With consumers' own eyes confirming widespread media reports that pointed towards continuing upward pressure on living costs, it is not unreasonable that thinking in relation to household finances worsened  somewhat more than ‘macro’ views. The clear signalling from numerous ECB policymakers of late of imminent increases in borrowing costs may have further weighed on some Irish consumers’ assessments of their own financial circumstances.

Encouragingly, the one element of the survey that showed an improvement in May compared to April was the buying climate. Although this owed something to the exceptional scale of pull-back in this element in recent months, it could also hint at some resilience as well as resources that mean Irish consumers will slow rather than stop spending in coming months. 

Special May survey question on Irish consumers holiday spending plans

The May consumer sentiment survey contained a special section examining Irish consumers holiday spending plans. We asked a similar question a year ago and responses for the two years are presented in the table below.

Compared to a year ago, my holiday spend is likely to 

2022 responses

2021 responses

Increase by more than 20% 



Increase by 11-20% 



Increase by 1-10% 



Be roughly the same



Reduce by 1-10% 



Reduce by 11-20%



Reduce by more than 20%



Unable to afford to go on holidays this year



Not going on holidays for other reasons



Unsure/don't know







The table above shows a sharp decline in the number of consumers who are not planning to take a holiday this year for reasons other than cost. This seems consistent with a sharp easing in Covid-related concerns that means travel is seen to be much safer from a health perspective than a year ago.

Given the degree of pressure on living costs at present, the increase in the number of consumers who say they cannot afford to go on holiday is relatively modest, to 23% of those surveyed in May 2022 from 19% a year ago. This  likely owes something to financial resilience but it could also be that many consumers are placing a greater priority on 'getting away from it all' in their household budgeting because of greater pressure in their everyday lives of late.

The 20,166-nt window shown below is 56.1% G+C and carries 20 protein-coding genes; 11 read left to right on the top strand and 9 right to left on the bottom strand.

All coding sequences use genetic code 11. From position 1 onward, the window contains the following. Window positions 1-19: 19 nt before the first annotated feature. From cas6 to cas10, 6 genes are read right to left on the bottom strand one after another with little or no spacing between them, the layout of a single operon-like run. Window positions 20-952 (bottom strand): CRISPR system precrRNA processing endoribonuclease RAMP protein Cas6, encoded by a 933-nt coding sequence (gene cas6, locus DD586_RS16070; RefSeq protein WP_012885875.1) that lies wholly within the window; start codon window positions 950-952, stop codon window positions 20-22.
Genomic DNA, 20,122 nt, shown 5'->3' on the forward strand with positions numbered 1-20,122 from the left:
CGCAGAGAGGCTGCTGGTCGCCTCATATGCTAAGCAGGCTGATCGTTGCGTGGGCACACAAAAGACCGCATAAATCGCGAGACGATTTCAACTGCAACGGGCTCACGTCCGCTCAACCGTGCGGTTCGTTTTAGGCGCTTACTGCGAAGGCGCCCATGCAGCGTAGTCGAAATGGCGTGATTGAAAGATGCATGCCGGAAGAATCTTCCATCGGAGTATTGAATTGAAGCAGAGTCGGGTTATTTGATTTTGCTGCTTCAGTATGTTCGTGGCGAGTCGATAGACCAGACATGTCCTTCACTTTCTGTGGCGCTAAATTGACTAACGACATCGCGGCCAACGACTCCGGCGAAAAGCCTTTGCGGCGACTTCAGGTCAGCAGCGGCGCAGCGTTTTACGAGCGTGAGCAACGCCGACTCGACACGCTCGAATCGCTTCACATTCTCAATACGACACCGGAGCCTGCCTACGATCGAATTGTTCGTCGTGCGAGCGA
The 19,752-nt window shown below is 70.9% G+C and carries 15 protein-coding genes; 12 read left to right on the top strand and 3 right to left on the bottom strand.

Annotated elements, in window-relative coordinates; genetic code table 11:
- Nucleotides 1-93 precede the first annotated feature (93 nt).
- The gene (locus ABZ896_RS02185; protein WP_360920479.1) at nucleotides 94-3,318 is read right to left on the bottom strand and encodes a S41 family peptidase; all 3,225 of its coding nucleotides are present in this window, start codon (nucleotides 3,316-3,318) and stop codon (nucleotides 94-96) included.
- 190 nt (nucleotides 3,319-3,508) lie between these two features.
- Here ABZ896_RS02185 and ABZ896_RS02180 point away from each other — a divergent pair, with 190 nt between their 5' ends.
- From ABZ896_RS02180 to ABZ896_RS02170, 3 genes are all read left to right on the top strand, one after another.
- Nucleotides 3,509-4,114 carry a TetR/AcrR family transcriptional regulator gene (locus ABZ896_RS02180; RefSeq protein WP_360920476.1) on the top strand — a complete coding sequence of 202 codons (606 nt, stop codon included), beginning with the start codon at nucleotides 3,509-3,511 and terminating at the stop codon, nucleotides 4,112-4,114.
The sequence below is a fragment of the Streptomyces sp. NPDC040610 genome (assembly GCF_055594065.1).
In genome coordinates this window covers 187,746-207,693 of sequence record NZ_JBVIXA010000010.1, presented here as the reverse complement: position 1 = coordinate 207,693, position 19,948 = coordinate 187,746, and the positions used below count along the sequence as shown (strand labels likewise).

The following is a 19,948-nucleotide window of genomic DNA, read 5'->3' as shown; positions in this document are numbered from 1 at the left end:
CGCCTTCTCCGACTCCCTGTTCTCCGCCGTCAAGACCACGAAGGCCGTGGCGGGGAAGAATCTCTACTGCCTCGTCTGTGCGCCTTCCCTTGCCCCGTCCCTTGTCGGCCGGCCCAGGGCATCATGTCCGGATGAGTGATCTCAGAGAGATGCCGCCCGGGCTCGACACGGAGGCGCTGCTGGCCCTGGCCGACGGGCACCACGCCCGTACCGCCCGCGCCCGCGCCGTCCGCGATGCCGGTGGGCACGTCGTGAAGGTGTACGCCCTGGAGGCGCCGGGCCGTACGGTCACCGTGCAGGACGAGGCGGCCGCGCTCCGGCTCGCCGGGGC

That said, at almost 1 in 4 consumers, the survey does suggest a substantial portion of Irish consumers feel that a holiday is out of reach financially for them. However, the limited change in this number from last year suggests that this is a persistent problem rather than one sparked by the recent surge in inflation. In the same vein, there is no increase in the number of consumers planning to materially curb their holiday spending this year.

While the most common response of those planning a holiday was to spend roughly the same as last year, the survey suggests that many Irish consumers have factored in higher holiday costs in their spending plans.

This would also seem consistent with the view that many see a holiday break as an important priority in their household spend this year. However, the sharp increase to 8% from 5% in numbers planning to spend more than 20% extra on holidays in 2022 than in 2021, most likely includes some who spent nothing on holidays last year because of Covid concerns. Likely more telling comparisons are the increase from 8% to 11% in the number of consumers planning to spend up to 10% more this year.    

The resilience in planned holiday spending suggested in these numbers likely reflects several factors. Clearly, the opening up of travel after a couple of years of significant curtailments is one element.

A second influence is the still reasonably positive aggregate position of household balance sheets, with personal deposits in March 2022 some €10bn higher than a year earlier and a marked €30bn higher than in March 2020.

Finally, for some consumers, the driving factor may be the nature and extent of current pressures that is intensifying the need to get away from it all (Eat, drink and see Kerry. For tomorrow, we….).

The KBC Consumer Sentiment Survey is a monthly survey of a nationally representative sample of 1,000 adults. Since May 2019, Core Research have undertaken the survey administration and data collection for the KBC Bank Ireland Consumer Sentiment Survey.

This non-exhaustive information is based on short-term forecasts for expected developments in the economy and financial markets. KBC Bank cannot guarantee that these forecasts will materialize and cannot be held liable in any way for direct or consequential loss arising from any use of this document or its content. The document is not intended as personalised investment advice and does not constitute a recommendation to buy, sell or hold investments described herein. Although information has been obtained from and is based upon sources KBC believes to be reliable, KBC does not guarantee the accuracy of this information, which may be incomplete or condensed. All opinions and estimates constitute a judgment as of the date of the report and are subject to change without notice.